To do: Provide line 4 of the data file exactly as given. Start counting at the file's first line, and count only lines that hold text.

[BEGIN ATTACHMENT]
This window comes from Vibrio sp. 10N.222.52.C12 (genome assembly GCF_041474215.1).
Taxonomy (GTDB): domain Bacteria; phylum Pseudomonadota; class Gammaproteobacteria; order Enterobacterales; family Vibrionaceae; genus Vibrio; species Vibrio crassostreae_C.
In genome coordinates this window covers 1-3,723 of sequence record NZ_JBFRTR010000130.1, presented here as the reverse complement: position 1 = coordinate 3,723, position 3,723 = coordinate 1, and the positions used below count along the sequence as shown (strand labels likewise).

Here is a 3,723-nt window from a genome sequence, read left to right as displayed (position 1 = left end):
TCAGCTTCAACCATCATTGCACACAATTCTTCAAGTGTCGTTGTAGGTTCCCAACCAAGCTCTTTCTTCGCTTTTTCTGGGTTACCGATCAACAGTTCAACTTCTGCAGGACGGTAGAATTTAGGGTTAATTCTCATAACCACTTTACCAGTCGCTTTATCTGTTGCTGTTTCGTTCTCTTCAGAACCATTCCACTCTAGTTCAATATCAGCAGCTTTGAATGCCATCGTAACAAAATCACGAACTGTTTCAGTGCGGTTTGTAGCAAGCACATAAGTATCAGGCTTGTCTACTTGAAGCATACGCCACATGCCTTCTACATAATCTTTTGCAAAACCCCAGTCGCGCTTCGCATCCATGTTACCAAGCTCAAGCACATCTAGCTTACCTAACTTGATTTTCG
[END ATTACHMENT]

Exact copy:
Here is a 3,723-nt window from a genome sequence, read left to right as displayed (position 1 = left end):